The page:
Prall: Down on the corner, food trucks in the street


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Your typical garden-variety college student requires very little in the way of resources. Pencils, pens, computers, makeup, detergent, cell phones, futons … all right, maybe I lied. If you boil down their needs, though, it becomes clear which is the most important, holding the most weight and influencing their performance every day of their college careers: food.

Unsurprising to say the least. College students need food just like everybody else and perhaps more so than many people. All that studying consumes a lot of calories. Mood, alertness, and performance are all directly affected by the meals in one’s stomach. Unfortunately, many students get bored quickly by what is available. You can only eat at Burge or Hillcrest so many times before your psyche cracks.

There are other options for meals in the city, but without a car and without much time, many simply cut meals out of their day. That’s where a new industry could help the University of Iowa.

Food trucks are a thing of history, there’s no news there. Food trucks in one of the nation’s greatest college towns, though? Now that is more interesting. Selling classic, affordable, home-style meals from portable locations could really change the eating habits of students in Iowa City for the better.

That’s where the food truck comes in. But unfortunately, city ordinances have kept the burgeoning new businesses off campus. Under code 10-3-5, mobile vendors are allowed to apply for permits to serve food to the north and south of downtown — quite the distance for the bulk of students living in dorms.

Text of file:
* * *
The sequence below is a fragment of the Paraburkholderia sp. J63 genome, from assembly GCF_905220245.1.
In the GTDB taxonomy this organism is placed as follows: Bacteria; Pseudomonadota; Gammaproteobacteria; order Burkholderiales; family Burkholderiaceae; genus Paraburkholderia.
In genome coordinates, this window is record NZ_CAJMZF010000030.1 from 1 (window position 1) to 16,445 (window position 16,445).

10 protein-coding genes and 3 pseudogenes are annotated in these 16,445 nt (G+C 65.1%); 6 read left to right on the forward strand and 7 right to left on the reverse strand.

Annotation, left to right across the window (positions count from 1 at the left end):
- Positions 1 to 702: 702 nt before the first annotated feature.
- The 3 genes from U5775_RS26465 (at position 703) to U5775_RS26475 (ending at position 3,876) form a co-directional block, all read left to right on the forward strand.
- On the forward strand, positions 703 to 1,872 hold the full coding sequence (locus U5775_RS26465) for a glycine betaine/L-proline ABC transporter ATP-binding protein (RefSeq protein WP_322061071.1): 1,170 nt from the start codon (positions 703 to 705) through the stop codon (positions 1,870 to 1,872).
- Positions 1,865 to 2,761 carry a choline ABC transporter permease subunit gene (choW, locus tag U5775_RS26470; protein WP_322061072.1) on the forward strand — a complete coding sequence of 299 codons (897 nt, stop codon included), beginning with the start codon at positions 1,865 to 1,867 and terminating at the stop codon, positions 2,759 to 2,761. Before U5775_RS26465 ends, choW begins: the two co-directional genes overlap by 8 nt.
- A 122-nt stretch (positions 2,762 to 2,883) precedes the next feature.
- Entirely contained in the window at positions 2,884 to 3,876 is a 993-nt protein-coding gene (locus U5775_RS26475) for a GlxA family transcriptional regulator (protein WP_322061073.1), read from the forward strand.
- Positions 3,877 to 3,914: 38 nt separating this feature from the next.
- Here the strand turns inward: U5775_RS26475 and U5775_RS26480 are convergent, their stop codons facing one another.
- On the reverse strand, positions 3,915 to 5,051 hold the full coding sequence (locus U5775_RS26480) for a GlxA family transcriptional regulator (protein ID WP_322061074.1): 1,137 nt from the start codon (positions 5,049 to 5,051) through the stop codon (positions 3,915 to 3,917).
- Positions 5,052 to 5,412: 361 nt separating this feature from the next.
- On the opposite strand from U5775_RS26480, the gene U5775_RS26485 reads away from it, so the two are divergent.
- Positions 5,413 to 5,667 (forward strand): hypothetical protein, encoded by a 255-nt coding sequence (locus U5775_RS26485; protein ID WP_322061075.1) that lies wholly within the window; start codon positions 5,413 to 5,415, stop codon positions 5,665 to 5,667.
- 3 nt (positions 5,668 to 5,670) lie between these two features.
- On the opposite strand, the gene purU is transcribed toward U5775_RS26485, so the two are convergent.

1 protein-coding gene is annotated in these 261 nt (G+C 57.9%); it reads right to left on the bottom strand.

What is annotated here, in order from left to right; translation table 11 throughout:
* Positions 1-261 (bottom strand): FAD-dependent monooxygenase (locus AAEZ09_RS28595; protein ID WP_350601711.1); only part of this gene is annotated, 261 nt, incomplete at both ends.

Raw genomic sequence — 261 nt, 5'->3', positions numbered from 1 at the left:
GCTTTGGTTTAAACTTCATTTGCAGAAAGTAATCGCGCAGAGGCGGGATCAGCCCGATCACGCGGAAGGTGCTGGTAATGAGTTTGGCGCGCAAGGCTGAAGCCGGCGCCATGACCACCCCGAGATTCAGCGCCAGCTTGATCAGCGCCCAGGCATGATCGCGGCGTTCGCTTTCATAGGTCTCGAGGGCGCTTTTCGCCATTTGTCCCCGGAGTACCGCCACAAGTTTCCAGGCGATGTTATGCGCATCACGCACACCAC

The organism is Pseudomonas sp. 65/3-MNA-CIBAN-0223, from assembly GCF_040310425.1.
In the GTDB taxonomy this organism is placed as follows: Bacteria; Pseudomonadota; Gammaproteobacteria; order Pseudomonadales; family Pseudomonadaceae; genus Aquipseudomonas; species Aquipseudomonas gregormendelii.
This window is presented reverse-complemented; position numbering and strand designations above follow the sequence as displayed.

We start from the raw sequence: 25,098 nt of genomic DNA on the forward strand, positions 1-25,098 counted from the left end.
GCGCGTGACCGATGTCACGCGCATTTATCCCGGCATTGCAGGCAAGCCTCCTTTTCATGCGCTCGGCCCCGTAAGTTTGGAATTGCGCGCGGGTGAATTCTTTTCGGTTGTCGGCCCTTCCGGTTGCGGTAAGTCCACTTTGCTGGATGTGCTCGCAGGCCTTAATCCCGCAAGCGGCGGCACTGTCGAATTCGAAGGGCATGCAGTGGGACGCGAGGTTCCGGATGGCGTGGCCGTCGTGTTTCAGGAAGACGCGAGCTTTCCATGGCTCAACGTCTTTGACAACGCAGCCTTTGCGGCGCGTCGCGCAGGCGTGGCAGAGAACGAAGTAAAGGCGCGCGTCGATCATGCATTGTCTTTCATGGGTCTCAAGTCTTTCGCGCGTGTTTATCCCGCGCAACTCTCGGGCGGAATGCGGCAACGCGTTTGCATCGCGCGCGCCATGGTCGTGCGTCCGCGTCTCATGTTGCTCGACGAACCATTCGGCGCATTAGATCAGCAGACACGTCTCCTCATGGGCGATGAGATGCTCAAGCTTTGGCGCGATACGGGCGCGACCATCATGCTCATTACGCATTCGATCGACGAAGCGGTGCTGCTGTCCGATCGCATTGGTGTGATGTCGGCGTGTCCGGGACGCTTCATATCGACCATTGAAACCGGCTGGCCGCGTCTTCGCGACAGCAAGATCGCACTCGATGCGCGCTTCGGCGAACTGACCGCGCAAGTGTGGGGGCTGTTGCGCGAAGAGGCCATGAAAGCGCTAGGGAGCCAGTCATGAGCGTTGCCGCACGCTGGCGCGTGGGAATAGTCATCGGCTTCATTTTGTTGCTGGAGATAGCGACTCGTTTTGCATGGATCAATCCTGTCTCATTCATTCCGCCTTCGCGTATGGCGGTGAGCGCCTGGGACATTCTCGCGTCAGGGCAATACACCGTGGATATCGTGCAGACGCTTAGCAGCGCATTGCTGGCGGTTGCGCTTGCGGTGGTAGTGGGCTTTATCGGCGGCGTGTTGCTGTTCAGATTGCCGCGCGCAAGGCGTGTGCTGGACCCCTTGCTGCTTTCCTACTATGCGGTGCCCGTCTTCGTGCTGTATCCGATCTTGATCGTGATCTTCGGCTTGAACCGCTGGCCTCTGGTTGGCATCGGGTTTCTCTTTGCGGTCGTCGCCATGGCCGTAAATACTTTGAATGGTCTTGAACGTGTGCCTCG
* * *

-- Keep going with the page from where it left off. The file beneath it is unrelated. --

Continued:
A growing number of voices, however, are in favor for the variety that could be afforded to the students of Iowa. These voices are primarily from the “foodie” community (those who enjoy tasting, rating, and discussing food) of Iowa City, the Mobile Vendors Association, and people who are just looking for a new option in their area. The success of the Iowa City Farmers’ Market was used as a gauge to determine whether there was interesting in something like this. 

With enough support, the ordinances will change. Eating semi-regular meals keeps the metabolism in check, keeps us students awake, and keeps our resolve to spend an afternoon at the rec center alive and well.

Sure, eating more may seem counterintuitive to a healthier life, but the research is unanimous in whether skipping meals bites you in the back later on. You’ll crave greater quantities of unhealthier foods, and suddenly the Freshman 15 is the Newbie 33.

Take the pressure off of rush hour in Burge. Open up some seating at Hillcrest. Put some good food in the hands of good kids who just need to grab a quick bite between lectures. A positive for the local economy, a positive for the health of Iowa City, and you can chalk up a positive for the taste buds of Iowa’s students. Support the repeal that will bring vendors into the student neighborhoods. It could mean a better Iowa City, university, and student body. So go ahead and get on board with food trucks — though I’m not sure if they’re hiring.

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